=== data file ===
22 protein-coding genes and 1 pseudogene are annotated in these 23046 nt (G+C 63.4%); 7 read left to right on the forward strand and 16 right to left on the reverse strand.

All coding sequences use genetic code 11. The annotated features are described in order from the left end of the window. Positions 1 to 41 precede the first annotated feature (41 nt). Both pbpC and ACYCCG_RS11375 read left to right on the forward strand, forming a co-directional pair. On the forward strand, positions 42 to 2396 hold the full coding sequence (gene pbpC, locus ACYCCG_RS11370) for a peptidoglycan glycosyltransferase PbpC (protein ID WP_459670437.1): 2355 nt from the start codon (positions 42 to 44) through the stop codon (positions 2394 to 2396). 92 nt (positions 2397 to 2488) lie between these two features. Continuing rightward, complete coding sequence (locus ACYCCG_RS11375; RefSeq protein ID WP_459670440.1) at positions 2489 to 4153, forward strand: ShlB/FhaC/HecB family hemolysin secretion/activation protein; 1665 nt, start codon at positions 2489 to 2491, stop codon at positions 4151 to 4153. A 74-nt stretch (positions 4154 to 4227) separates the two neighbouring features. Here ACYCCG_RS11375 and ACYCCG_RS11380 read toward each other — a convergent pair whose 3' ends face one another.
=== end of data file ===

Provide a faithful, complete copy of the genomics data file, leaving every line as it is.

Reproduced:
22 protein-coding genes and 1 pseudogene are annotated in these 23046 nt (G+C 63.4%); 7 read left to right on the forward strand and 16 right to left on the reverse strand.

All coding sequences use genetic code 11. The annotated features are described in order from the left end of the window. Positions 1 to 41 precede the first annotated feature (41 nt). Both pbpC and ACYCCG_RS11375 read left to right on the forward strand, forming a co-directional pair. On the forward strand, positions 42 to 2396 hold the full coding sequence (gene pbpC, locus ACYCCG_RS11370) for a peptidoglycan glycosyltransferase PbpC (protein ID WP_459670437.1): 2355 nt from the start codon (positions 42 to 44) through the stop codon (positions 2394 to 2396). 92 nt (positions 2397 to 2488) lie between these two features. Continuing rightward, complete coding sequence (locus ACYCCG_RS11375; RefSeq protein ID WP_459670440.1) at positions 2489 to 4153, forward strand: ShlB/FhaC/HecB family hemolysin secretion/activation protein; 1665 nt, start codon at positions 2489 to 2491, stop codon at positions 4151 to 4153. A 74-nt stretch (positions 4154 to 4227) separates the two neighbouring features. Here ACYCCG_RS11375 and ACYCCG_RS11380 read toward each other — a convergent pair whose 3' ends face one another.